Wednesday, January 2, 2013

With the release of Sweet Valley Confidential: Ten Years Later, interest in the Sweet Valley series has been re-sparked. Indeed, I went out and scoured bookstores for the missing books in my collection. But looking at the books, I found I do not have the appetite to read the kids and twins’ books again (although I’m still on the lookout for College editions). I browsed through several forums and websites and realized that the Sweet Valley series has been getting a lot of flak. I think I understand. Going through the books again made me realize how crazy Jessica seems to be…or that the twins seemed to take the sixth grade for about five years. Or that their days are just so action-packed. It seems that the Sweet Valley charm has faded in my life.

But not totally.

 Today, I re-started cataloguing my books and I started with the earliest books I’ve ever read. Yep, you got that right – The Sweet Valley series. In fact, the first book I ever consciously asked for from my parents was the Sweet Valley Kids Super Special 02: Easter Bunny Battle (I had it signed by my parents and all). I had a bit of nostalgia as I recorded each book and I was swamped with memories – of how I liked a particular book, how I really didn’t like this one story, or how a new concept or historical fact was introduced to my young mind at that time.

Some of my favorite Sweet Valley Kids covers and/or stories.

The Sweet Valley series was even the one that got me started reading classic books, especially my perennial favorite, Pride and Prejudice by Jane Austen. I have forgotten which particular book that was but I remember Elizabeth mentioning that she has read it and so I did. I also read The Great Gatsby at a young age because Lila Fowler mentioned reading it in one of the books.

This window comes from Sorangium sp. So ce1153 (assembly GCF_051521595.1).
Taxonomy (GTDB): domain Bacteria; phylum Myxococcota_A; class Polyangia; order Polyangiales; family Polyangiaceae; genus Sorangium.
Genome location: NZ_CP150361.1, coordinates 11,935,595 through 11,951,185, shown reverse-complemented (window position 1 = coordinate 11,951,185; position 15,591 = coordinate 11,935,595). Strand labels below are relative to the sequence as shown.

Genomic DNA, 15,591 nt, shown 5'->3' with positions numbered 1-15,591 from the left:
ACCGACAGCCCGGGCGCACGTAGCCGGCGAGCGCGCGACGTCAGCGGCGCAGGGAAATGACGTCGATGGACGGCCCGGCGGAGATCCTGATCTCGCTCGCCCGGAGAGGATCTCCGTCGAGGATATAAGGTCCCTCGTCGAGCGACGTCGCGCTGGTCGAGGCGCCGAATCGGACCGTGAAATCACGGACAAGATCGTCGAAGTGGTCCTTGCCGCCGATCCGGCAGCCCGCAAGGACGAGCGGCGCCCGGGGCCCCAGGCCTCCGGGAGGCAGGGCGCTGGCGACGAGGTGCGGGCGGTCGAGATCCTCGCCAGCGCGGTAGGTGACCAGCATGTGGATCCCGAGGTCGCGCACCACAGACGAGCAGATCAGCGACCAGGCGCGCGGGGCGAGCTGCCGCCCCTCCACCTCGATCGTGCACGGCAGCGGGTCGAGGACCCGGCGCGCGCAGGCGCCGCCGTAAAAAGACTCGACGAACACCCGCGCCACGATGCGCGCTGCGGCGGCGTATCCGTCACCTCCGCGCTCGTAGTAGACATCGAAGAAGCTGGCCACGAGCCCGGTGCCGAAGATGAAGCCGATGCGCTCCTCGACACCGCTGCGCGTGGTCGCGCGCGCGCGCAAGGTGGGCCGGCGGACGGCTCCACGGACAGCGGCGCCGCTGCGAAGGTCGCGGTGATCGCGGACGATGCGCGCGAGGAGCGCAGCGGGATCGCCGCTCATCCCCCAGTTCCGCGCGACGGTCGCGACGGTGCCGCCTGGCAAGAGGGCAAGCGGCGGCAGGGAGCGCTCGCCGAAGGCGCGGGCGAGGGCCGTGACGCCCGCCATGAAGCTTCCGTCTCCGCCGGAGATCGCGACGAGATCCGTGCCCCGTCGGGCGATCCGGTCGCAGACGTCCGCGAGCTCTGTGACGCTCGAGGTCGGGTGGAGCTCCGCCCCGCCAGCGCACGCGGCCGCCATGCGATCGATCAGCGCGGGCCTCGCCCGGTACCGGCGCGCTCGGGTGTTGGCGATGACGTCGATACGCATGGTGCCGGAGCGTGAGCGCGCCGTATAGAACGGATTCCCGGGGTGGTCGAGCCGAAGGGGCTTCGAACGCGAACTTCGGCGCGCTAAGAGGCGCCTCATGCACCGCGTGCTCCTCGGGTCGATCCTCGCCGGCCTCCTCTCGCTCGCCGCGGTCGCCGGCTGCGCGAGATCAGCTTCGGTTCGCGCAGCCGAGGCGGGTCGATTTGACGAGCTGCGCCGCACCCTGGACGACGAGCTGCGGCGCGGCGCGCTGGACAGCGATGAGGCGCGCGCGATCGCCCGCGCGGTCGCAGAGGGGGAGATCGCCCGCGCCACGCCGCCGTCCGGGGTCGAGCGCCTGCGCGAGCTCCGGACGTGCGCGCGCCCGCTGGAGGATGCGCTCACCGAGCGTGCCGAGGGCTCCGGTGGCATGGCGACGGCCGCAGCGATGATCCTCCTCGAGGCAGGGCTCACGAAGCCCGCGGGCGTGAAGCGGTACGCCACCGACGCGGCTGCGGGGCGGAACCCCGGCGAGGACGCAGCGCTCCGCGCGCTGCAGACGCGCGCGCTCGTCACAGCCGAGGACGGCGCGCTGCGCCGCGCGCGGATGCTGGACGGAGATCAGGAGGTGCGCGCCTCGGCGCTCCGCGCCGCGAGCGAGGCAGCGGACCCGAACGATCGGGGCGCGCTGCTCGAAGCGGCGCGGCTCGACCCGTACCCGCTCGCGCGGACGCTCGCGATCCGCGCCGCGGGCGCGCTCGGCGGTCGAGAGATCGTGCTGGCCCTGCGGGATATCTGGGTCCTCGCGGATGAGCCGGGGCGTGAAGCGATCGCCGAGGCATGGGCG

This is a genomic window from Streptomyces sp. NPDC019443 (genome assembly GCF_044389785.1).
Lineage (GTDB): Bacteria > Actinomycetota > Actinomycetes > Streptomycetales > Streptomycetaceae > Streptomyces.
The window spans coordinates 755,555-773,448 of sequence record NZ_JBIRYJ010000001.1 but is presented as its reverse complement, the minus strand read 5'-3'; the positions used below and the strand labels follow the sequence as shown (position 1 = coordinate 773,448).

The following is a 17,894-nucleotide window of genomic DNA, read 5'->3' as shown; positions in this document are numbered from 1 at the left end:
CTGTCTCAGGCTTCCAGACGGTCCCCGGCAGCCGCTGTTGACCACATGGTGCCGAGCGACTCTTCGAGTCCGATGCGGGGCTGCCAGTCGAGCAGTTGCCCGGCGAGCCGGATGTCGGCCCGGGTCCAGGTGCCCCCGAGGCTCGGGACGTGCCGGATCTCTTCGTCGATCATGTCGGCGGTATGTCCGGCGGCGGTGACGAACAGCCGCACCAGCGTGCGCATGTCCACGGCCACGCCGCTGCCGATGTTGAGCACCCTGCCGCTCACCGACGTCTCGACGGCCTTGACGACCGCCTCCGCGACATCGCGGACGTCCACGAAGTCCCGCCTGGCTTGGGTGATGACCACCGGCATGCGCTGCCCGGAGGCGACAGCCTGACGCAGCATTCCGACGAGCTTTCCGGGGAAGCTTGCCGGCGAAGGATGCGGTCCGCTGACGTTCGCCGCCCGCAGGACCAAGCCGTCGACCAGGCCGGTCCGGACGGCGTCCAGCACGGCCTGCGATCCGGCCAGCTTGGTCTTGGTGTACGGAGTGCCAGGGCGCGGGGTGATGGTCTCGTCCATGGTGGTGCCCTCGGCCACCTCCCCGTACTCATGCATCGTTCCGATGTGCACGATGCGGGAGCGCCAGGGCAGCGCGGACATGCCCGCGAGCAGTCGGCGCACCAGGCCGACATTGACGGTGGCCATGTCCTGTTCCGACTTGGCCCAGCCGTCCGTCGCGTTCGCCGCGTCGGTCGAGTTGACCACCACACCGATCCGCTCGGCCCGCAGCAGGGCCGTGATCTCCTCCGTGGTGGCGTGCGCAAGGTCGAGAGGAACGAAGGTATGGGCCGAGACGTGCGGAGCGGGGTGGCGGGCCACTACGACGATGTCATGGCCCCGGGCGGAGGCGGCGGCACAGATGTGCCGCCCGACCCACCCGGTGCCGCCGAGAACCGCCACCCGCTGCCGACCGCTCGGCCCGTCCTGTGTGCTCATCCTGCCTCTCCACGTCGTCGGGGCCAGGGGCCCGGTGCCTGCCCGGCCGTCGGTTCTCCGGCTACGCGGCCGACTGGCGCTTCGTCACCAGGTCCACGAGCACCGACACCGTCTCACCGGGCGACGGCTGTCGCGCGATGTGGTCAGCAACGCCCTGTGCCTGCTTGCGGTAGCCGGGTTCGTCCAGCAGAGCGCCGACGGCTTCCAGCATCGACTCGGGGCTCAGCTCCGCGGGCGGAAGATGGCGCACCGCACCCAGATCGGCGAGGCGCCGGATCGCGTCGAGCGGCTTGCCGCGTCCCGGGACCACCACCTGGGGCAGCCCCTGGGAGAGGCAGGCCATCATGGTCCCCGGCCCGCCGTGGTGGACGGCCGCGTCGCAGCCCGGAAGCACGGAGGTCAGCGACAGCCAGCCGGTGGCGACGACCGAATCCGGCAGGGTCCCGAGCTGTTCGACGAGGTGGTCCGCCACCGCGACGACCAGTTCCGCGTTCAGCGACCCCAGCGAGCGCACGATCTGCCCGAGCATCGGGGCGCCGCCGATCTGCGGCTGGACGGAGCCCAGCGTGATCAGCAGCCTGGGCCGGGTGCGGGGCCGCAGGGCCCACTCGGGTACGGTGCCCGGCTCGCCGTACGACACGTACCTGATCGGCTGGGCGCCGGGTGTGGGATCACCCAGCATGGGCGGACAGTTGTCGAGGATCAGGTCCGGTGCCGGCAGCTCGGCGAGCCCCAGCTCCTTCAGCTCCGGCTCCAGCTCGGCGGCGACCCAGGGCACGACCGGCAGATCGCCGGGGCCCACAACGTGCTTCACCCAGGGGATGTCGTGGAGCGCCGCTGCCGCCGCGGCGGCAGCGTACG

Some other books that really interested me and introduced new concepts to me are:

  • The Charm School Mystery #64 – This book taught me that ‘charm schools’ do exist. The idea of a school where you are taught how to stand up straight, walk like a model, carry yourself with grace and bearing totally excited me. I remember wanting to enter charm school back then. Actually, upon reflection, I’d still love to!
  • It Can’t Happen Here #68 – This book has opened my eyes to the concept of Nazis, the Holocaust, the branding of Jews with hot irons. These were ideas that were not taught to us in elementary. I love the fact that this book has taught me something very new.
  • Elizabeth the Spy – This is also one of my favorites, partially because I love the cover, and partially because I was introduced to the concept of prosthetics. I didn’t know at that time that such things were even possible! (Bear in mind I was reading this when I was about grade three (age 8). Plus, I liked the mind twisters.
  • Elizabeth Solves It All #103 – This book has sparked my interest in the publishing industry. Plus, I was really curious as to how public education in the United States really is, because these kids just seemed so responsible! Or maybe this is all untrue. But I enjoyed it nonetheless. (and I ended up working for newspapers)
Now, looking back, Sweet Valley sounds a bit insane and unrealistic to my older mind. The twins just keep getting into scrapes! But my inner, younger self, still appreciates the series. Maybe that’s why I still find myself collecting these after all these years. Sweet Valley has opened my small, young mind to several concepts beyond what was being taught in school at that time. And I am so grateful for it.